OTTAWA — Conservative Leader Stephen Harper is set to receive his four-millionth dollar from taxpayers during this election campaign — on Oct. 6.
Harper, who was a member of Parliament from 1993 to 1997 and again from 2002 until now, will have earned $4,000,044.95 in accumulated salary by mid-day Oct. 6, an analysis by The Huffington Post Canada has found. Harper earned $64,400 his first full year in Parliament in 1994, but now collects a $334,800 paycheque.
An average MP earns $167,400 a year.
Harper’s $4-million-dollar figure takes into account leap years, his salary bump during his time as Opposition leader and as prime minister, but does not include his expenses, meals, car or housing allowance. Harper has been living at official residences — at taxpayers’ expense — since 2002.
If Harper retired after the election, he would be immediately eligible for an estimated $119,495 annual pension on top of a one-time severance payment of $167,400.
Taking that into account and his total pension, which tops off at an estimated $168,208 annually from age 67 onwards, Canadian taxpayers will have given Harper nearly $9.8 million throughout his lifespan in direct income: $9,798.243.86. For estimation purposes, HuffPost has used Statistics Canada’s average age for life expectancy for a man from Alberta or Ontario of 84.3 years. Harper, born April 30, 1959, is 56 now.
Although he is eligible to collect a six-figure pension at age 55, Harper’s government announced that it would raise the age of eligibility from 65 to 67 years of age for Old Age Security and Guaranteed Income Supplements — money given to low-income seniors — beginning in 2023.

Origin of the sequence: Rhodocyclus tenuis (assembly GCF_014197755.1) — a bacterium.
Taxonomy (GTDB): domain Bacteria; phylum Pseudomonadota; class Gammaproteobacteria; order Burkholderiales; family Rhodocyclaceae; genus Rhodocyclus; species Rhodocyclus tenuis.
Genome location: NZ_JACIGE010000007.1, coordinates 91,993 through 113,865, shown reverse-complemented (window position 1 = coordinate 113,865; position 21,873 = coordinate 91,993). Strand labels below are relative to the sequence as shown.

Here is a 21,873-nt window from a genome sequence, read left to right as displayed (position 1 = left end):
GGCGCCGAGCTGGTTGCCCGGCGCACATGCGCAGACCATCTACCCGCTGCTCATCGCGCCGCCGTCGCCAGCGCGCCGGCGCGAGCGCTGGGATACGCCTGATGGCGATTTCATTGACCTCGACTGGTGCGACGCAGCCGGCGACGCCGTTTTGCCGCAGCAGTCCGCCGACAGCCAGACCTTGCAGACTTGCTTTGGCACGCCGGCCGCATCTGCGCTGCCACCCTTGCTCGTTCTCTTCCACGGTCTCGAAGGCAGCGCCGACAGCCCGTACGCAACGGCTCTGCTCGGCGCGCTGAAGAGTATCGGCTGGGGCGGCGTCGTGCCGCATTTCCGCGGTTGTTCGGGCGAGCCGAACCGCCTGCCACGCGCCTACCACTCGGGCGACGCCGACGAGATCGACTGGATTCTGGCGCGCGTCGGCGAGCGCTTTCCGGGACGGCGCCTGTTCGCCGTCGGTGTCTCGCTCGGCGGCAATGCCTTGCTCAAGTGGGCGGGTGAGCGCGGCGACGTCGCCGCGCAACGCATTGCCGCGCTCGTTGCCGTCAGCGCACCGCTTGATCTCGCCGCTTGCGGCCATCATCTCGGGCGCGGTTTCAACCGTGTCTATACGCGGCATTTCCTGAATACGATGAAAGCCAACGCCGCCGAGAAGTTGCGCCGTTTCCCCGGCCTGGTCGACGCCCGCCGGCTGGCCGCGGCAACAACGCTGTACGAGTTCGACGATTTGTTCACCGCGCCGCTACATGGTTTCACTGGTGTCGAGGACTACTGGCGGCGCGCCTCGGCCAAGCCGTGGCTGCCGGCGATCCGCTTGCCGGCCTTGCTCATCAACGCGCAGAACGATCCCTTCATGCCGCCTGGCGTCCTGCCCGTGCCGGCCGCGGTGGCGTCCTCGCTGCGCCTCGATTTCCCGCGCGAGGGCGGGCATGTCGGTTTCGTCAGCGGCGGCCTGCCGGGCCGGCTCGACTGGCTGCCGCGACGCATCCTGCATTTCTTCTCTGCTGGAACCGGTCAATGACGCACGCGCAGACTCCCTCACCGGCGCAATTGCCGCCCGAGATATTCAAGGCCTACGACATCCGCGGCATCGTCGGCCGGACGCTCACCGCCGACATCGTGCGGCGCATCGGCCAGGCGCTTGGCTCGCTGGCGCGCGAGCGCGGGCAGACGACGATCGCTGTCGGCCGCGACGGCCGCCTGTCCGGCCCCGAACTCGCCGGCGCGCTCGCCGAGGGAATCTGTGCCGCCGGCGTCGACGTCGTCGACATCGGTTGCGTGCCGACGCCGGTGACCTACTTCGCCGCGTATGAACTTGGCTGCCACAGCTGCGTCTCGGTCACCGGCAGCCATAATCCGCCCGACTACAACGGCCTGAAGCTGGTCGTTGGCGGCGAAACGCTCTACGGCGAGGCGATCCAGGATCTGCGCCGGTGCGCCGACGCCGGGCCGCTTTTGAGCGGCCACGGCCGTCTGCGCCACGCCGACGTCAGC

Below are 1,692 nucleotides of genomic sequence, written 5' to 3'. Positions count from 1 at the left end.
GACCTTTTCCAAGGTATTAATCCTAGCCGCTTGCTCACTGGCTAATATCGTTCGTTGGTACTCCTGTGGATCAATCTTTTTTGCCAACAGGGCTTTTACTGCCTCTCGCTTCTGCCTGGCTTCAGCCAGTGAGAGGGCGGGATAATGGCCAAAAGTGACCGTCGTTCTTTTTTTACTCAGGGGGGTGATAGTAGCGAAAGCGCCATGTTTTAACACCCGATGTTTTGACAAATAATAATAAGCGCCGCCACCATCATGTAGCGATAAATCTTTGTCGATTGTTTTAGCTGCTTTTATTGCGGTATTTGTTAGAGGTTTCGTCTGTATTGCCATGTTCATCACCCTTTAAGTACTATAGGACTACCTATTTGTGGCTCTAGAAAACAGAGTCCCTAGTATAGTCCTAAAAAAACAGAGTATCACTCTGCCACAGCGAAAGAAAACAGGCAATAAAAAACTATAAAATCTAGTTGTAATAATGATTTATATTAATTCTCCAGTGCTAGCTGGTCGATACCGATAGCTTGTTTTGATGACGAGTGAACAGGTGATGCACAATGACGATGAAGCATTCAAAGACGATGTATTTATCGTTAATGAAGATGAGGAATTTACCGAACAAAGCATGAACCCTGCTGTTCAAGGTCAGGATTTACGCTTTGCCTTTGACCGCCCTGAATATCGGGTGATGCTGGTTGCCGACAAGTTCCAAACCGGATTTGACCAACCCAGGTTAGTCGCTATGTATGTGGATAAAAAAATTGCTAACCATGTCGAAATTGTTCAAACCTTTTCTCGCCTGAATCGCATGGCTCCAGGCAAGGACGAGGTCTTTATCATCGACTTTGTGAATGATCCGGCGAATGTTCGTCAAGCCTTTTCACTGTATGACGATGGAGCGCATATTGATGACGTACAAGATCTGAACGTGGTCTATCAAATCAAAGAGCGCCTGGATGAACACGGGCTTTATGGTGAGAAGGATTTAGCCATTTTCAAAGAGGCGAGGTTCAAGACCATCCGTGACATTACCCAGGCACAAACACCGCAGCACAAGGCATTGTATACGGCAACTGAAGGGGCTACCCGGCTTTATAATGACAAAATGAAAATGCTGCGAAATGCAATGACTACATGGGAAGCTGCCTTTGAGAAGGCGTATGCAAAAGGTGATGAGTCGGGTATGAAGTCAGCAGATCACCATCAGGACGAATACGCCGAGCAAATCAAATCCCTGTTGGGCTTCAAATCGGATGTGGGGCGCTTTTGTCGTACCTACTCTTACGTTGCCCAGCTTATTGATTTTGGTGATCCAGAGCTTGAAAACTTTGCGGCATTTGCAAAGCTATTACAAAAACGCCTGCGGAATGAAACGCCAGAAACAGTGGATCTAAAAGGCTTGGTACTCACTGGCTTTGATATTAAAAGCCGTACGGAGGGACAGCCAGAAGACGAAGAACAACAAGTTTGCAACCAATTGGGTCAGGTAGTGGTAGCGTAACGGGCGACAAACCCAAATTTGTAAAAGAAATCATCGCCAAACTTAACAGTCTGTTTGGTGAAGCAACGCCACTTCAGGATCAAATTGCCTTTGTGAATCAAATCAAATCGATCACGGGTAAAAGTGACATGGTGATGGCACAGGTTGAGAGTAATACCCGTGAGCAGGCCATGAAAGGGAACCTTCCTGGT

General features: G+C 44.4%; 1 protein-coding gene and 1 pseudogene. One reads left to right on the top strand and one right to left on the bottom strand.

In this federal election, which has seen all three party leaders jockey for position of who can best speak for or represent the middle class, Harper’s $4-millionth-dollar clashes somewhat with the public image the prime minister has tried to create.
On the campaign trail, the Conservatives have pointed to Justin Trudeau’s privileged upbringing, his dad’s expensive 1960 Mercedes-Benz convertible and the $277,000 he received as a paid public speaker while an MP as proof that the Liberal leader is out of touch.
Harper has hit on these themes before, referring in the Commons earlier this year to the Liberal leader’s $1.2 million inheritance.
"Let’s be clear, the vast majority of Canadian families cannot rely on a personal trust fund," Harper said in the House.
The Conservatives have also attacked NDP Leader Thomas Mulcair for being a “career politician.”
In a Tory ad released just before the election call, actors playing panellists at a mock job interview discussion note that Mulcair was first elected to Quebec's National Assembly in 1994.
"Hmm, he's no fresh face," one person comments.
Another says Mulcair joined the NDP “after he cashed out his $135,000 severance.”
“Looks out for himself,” a woman concludes.
Mulcair was a Liberal provincial member of the Quebec National Assembly from 1994 until 2007. In 2007, he left provincial politics and ran successfully for the NDP in a federal by-election. He has been a politician for 21 years, so far.
Harper has been one for 17.
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